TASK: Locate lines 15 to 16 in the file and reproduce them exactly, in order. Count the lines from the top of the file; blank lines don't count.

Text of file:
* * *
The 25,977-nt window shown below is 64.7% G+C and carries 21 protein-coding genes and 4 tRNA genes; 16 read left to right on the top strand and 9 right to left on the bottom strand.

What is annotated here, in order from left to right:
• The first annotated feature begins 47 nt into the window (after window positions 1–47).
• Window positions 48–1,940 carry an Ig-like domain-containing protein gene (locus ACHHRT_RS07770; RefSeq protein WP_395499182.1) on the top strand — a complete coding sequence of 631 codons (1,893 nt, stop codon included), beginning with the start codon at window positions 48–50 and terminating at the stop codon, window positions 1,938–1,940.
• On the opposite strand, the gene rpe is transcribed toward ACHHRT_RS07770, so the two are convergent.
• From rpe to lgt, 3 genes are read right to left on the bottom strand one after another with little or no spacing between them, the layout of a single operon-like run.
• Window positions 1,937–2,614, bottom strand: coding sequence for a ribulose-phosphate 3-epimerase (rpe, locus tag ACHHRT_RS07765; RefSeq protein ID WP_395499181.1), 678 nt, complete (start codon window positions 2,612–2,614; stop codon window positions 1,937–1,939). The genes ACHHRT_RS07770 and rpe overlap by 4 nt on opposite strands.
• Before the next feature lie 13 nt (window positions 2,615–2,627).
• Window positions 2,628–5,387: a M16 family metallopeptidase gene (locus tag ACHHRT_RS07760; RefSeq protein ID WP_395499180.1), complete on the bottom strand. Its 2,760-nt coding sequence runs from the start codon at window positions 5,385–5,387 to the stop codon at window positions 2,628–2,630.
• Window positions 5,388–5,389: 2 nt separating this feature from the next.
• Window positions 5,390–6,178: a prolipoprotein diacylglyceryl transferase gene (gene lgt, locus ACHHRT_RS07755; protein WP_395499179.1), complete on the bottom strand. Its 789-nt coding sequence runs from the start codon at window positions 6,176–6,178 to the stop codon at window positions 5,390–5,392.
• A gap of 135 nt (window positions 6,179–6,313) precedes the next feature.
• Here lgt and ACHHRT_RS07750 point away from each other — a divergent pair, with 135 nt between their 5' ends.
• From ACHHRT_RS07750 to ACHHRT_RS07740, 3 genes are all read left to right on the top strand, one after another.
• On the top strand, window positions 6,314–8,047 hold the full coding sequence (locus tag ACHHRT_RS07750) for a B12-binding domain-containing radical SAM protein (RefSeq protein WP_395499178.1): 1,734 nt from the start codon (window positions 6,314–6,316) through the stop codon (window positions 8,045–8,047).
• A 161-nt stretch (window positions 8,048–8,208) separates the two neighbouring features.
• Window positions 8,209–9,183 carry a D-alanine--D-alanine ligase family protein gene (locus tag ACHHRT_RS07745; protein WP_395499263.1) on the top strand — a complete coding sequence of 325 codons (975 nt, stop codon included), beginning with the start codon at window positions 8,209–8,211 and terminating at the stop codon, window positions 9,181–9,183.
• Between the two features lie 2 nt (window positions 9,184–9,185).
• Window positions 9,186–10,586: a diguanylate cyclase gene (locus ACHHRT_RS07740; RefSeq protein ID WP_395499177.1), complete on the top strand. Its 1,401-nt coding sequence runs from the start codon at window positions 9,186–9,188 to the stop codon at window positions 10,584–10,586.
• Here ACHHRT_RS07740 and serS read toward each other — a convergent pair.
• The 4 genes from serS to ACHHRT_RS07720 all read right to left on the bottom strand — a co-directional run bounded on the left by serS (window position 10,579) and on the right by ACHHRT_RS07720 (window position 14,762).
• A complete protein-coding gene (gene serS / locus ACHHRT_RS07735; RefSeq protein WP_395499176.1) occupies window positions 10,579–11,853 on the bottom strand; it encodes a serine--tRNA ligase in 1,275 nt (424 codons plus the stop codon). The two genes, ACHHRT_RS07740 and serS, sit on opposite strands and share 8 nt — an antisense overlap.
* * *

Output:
• On the top strand, window positions 6,314–8,047 hold the full coding sequence (locus tag ACHHRT_RS07750) for a B12-binding domain-containing radical SAM protein (RefSeq protein WP_395499178.1): 1,734 nt from the start codon (window positions 6,314–6,316) through the stop codon (window positions 8,045–8,047).
• A 161-nt stretch (window positions 8,048–8,208) separates the two neighbouring features.